Archive for Friday, July 8, 2005

Haskell wins $100,000 grant

Research to aid grass preservation

July 8, 2005

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Soldiers headed for war in Iraq are tearing up the grass at Ft. Polk, La.

And that became a good thing for Haskell Indian Nations University.

Late last year, Bill Welton, a natural resources instructor at the school, and about a dozen students began work on a U.S. Department of Defense grant aimed at figuring out how to best restore the grasslands at Fort Polk.

"Fort Polk is a major training location for soldiers headed for Iraq, and all the training that's been going on is beating up the land pretty bad," Welton said. "Eventually, there will have to be some bio-remediation."

The grant will provide Haskell $100,000 over two years.

Currently, Welton's students are quantifying how switchgrass varieties react to different growing conditions.

"There are about 50 different strains of switchgrass," Welton said.

Delinda Pushetonequa, 24, a Meshkwaki Indian from Tama, Iowa, and a Haskell Indian Nations University student, works with switchgrass on the Haskell campus. Haskell recently received a grant from the U.S. Department of Defense to study how to restore grasslands at Fort Polk, La.

Delinda Pushetonequa, 24, a Meshkwaki Indian from Tama, Iowa, and a Haskell Indian Nations University student, works with switchgrass on the Haskell campus. Haskell recently received a grant from the U.S. Department of Defense to study how to restore grasslands at Fort Polk, La.

Incredibly hardy, switchgrass is common throughout the Great Plains. It's one of four grass groups that define the tall-grass prairie. The others are big bluestem, little bluestem and Indian grass.

Welton said his students had little trouble finding switchgrass at the Haskell and Baker wetlands.

A few dozen varieties are growing in and around a new greenhouse behind Tam-I-Nend Hall on the Haskell campus.

Delinda Pushetonequa, a Haskell senior majoring in American Indian Studies, spent much of Thursday morning counting leaf sprouts and measuring growth.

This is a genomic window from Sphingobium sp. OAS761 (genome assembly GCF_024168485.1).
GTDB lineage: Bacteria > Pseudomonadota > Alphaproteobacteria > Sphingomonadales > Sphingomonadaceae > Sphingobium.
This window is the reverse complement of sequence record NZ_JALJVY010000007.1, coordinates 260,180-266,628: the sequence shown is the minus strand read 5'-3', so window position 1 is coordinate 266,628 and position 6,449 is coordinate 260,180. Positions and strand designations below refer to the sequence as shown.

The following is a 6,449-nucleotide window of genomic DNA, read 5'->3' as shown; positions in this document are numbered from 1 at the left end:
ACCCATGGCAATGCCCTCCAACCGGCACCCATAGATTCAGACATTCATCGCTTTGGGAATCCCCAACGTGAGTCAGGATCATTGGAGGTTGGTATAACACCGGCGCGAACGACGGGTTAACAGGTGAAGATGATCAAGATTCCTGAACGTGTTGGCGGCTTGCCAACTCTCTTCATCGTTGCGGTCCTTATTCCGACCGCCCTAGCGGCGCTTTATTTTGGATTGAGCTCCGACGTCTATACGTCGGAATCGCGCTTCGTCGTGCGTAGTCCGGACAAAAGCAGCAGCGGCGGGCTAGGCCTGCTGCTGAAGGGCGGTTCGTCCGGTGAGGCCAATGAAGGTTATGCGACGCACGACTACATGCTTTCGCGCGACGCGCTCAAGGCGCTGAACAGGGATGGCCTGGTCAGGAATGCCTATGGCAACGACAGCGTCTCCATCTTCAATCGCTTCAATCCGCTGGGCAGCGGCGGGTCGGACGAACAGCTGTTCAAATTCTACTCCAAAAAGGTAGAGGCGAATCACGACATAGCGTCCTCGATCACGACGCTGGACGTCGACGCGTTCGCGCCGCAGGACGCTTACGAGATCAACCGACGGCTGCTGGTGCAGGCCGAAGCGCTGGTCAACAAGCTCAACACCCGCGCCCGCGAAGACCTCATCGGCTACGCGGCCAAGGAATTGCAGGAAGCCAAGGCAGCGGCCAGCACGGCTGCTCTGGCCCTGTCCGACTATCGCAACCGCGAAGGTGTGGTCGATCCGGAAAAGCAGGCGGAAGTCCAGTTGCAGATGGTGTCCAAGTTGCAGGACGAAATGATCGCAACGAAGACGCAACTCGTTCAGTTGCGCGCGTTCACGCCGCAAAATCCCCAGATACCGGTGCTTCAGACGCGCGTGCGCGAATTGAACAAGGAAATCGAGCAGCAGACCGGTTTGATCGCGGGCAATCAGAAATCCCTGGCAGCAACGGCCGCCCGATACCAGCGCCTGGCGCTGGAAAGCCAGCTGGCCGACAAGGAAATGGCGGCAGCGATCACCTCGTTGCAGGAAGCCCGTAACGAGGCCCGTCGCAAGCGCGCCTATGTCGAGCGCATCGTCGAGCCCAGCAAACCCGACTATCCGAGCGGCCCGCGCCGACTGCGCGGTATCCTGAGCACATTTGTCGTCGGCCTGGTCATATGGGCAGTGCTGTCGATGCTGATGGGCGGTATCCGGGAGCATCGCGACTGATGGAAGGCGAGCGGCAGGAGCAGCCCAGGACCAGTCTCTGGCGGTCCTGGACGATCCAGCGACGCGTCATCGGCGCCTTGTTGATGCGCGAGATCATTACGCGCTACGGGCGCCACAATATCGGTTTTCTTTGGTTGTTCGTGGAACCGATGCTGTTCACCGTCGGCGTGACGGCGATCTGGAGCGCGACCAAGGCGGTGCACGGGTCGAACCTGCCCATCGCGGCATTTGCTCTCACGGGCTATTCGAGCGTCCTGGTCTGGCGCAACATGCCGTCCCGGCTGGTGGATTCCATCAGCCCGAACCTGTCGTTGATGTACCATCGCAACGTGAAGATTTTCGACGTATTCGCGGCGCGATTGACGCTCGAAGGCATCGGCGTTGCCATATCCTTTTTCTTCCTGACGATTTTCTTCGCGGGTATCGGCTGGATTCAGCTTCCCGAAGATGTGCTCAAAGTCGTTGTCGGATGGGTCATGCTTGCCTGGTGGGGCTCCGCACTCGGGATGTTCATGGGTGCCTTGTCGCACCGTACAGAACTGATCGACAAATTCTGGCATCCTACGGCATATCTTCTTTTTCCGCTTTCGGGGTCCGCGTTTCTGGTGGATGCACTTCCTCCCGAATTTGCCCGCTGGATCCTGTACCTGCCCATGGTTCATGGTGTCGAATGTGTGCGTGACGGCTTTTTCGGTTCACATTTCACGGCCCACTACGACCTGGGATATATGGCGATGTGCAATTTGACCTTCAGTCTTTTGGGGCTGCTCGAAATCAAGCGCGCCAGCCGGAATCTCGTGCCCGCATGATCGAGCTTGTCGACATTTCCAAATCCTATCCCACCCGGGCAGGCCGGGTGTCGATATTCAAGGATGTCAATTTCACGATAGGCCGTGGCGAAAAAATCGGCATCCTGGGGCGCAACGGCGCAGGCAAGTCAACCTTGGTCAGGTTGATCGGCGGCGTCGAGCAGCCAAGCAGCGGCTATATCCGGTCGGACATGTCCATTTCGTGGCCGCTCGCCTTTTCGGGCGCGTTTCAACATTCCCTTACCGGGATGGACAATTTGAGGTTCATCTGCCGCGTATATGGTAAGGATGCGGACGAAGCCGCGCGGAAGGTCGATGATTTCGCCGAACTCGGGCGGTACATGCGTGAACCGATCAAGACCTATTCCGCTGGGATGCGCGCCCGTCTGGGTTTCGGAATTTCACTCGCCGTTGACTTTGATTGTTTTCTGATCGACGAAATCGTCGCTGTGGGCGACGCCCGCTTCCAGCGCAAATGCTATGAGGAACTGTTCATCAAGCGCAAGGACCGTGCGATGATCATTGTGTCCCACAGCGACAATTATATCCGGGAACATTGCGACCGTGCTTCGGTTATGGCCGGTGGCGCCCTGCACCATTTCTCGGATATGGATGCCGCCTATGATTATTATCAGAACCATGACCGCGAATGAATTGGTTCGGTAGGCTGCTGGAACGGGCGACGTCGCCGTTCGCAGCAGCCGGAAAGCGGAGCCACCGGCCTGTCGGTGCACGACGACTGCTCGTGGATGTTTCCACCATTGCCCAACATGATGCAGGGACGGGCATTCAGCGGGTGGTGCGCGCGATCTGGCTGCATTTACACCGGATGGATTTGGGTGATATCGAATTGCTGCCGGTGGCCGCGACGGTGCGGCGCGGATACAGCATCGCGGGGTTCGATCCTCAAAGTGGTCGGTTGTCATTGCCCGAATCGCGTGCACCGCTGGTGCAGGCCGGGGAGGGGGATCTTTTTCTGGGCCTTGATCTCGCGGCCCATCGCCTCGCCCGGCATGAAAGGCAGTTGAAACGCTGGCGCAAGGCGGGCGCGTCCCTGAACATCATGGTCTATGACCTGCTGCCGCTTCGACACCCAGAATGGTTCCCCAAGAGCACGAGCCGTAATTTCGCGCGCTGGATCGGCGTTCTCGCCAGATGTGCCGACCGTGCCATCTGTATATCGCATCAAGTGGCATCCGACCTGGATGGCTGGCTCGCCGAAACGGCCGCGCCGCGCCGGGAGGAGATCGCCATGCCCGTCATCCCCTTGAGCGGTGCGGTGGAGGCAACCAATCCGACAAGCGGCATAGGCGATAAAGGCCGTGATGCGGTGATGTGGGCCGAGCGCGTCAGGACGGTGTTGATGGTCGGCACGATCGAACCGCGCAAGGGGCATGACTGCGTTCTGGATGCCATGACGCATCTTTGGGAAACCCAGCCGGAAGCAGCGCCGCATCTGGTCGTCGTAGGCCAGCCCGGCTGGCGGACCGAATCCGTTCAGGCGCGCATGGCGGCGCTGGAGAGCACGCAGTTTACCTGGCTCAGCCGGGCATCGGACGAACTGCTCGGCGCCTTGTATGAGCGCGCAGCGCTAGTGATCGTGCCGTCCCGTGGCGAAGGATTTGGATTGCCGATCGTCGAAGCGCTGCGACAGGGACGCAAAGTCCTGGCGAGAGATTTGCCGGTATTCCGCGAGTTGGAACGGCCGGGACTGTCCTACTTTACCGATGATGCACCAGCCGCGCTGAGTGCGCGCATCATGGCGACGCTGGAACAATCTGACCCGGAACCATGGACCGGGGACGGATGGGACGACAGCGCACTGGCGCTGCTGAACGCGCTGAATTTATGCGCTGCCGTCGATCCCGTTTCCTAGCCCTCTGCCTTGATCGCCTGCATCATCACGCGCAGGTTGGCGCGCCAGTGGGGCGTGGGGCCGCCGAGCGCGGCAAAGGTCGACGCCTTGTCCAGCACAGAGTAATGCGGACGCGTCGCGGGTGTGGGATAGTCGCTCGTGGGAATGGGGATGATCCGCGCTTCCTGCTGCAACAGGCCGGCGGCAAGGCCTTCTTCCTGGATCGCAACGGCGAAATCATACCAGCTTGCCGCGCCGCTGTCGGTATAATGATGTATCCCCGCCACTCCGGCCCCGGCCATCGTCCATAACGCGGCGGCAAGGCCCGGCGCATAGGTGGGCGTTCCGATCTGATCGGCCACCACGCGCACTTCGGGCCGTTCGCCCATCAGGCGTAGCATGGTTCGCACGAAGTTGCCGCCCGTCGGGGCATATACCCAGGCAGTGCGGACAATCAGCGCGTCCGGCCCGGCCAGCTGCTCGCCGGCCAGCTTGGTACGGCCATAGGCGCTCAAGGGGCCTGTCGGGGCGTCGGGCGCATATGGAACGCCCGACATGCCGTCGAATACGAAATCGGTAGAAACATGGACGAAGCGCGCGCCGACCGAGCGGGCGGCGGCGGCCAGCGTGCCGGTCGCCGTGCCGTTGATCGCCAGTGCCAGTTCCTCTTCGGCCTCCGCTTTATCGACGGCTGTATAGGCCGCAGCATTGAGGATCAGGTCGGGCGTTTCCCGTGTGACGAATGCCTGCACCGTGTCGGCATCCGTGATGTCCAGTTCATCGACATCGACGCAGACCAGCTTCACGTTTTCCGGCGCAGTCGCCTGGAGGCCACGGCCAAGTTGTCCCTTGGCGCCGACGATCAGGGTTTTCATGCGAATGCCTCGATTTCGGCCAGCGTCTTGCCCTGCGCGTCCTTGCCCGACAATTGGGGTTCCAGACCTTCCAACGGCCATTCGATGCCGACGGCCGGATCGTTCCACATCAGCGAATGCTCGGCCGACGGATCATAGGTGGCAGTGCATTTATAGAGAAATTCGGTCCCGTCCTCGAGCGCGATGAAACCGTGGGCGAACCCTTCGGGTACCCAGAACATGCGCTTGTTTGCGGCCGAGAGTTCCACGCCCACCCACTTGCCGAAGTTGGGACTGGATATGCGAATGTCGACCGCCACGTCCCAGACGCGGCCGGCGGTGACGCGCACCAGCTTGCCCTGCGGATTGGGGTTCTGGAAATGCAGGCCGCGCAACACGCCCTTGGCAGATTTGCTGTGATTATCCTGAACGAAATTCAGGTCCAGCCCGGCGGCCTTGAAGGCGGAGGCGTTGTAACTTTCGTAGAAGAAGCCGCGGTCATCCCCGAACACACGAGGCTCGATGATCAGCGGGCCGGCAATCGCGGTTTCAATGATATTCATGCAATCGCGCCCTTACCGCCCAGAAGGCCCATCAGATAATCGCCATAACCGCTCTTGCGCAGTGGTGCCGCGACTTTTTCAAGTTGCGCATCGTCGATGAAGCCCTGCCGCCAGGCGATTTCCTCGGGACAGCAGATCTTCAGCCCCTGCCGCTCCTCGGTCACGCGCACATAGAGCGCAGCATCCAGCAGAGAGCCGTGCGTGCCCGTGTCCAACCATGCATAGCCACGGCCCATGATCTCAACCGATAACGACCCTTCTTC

"They're growing faster in the greenhouse than they are outside because the soil outside hasn't warmed up enough yet," said Pushetonequa, a member of the Meshkwaki tribe. "The soil here is warmer."

Pushetonequa said students hope to eventually grow or harvest enough switchgrass to build a cone-shaped, thatch house like those perfected by the Caddo tribe.

"It takes about two acres of switchgrass to build a house," Welton said.

Plans also call for Haskell students to study which varieties of switchgrass make the best insulation and, when burned, generate the most heat.

Nationally, several studies are exploring ways to use switchgrass to fuel power plants.

"It's an amazing plant," Pushetonequa said.







New greenhouse to be dedicated today

Haskell Indian Nations University will host a dedication ceremony at 11:30 a.m. today at its new greenhouse behind Tam-I-Nend Hall. The greenhouse has been named in honor of Eric Allen, a longtime Haskell student who died two years ago after suffering a stroke. Well-known for his love of the outdoors, Allen was the son of Virgil and Ellen Allen. He was 33. Ellen Allen is director of admissions at Haskell. Virgil Allen is facilities director. "This is such an honor for us," Ellen Allen said. "It's something we'll always be proud of." Tam-I-Nend Hall is in the southeast corner of the Haskell campus. The ceremony will include lunch.

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